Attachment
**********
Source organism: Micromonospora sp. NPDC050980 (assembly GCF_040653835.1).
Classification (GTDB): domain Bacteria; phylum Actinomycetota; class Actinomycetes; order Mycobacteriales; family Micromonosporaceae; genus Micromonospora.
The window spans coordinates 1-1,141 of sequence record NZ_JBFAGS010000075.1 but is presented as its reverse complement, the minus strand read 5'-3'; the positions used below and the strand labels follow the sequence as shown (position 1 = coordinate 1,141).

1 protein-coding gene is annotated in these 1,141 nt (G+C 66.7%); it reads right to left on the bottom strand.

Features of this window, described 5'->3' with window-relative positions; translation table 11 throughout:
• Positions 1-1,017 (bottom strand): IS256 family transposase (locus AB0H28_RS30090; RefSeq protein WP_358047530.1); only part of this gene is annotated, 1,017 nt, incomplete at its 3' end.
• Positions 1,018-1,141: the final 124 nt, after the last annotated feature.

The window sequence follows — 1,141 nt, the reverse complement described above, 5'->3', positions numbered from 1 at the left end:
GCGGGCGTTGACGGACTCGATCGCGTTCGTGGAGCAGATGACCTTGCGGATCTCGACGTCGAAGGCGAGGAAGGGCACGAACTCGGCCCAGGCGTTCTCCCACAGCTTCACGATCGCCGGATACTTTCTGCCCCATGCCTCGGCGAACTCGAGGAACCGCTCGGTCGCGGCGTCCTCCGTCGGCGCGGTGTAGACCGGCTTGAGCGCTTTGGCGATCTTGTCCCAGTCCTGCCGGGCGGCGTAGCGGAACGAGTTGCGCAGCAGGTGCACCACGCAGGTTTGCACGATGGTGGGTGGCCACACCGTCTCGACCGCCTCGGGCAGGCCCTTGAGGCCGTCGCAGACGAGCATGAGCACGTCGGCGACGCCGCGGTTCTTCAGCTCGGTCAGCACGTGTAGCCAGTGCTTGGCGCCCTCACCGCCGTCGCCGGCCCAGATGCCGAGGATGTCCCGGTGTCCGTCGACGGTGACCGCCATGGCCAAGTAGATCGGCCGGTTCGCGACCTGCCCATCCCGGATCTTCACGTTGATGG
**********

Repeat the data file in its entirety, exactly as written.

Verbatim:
Source organism: Micromonospora sp. NPDC050980 (assembly GCF_040653835.1).
Classification (GTDB): domain Bacteria; phylum Actinomycetota; class Actinomycetes; order Mycobacteriales; family Micromonosporaceae; genus Micromonospora.
The window spans coordinates 1-1,141 of sequence record NZ_JBFAGS010000075.1 but is presented as its reverse complement, the minus strand read 5'-3'; the positions used below and the strand labels follow the sequence as shown (position 1 = coordinate 1,141).

1 protein-coding gene is annotated in these 1,141 nt (G+C 66.7%); it reads right to left on the bottom strand.

Features of this window, described 5'->3' with window-relative positions; translation table 11 throughout:
• Positions 1-1,017 (bottom strand): IS256 family transposase (locus AB0H28_RS30090; RefSeq protein WP_358047530.1); only part of this gene is annotated, 1,017 nt, incomplete at its 3' end.
• Positions 1,018-1,141: the final 124 nt, after the last annotated feature.

The window sequence follows — 1,141 nt, the reverse complement described above, 5'->3', positions numbered from 1 at the left end:
GCGGGCGTTGACGGACTCGATCGCGTTCGTGGAGCAGATGACCTTGCGGATCTCGACGTCGAAGGCGAGGAAGGGCACGAACTCGGCCCAGGCGTTCTCCCACAGCTTCACGATCGCCGGATACTTTCTGCCCCATGCCTCGGCGAACTCGAGGAACCGCTCGGTCGCGGCGTCCTCCGTCGGCGCGGTGTAGACCGGCTTGAGCGCTTTGGCGATCTTGTCCCAGTCCTGCCGGGCGGCGTAGCGGAACGAGTTGCGCAGCAGGTGCACCACGCAGGTTTGCACGATGGTGGGTGGCCACACCGTCTCGACCGCCTCGGGCAGGCCCTTGAGGCCGTCGCAGACGAGCATGAGCACGTCGGCGACGCCGCGGTTCTTCAGCTCGGTCAGCACGTGTAGCCAGTGCTTGGCGCCCTCACCGCCGTCGCCGGCCCAGATGCCGAGGATGTCCCGGTGTCCGTCGACGGTGACCGCCATGGCCAAGTAGATCGGCCGGTTCGCGACCTGCCCATCCCGGATCTTCACGTTGATGG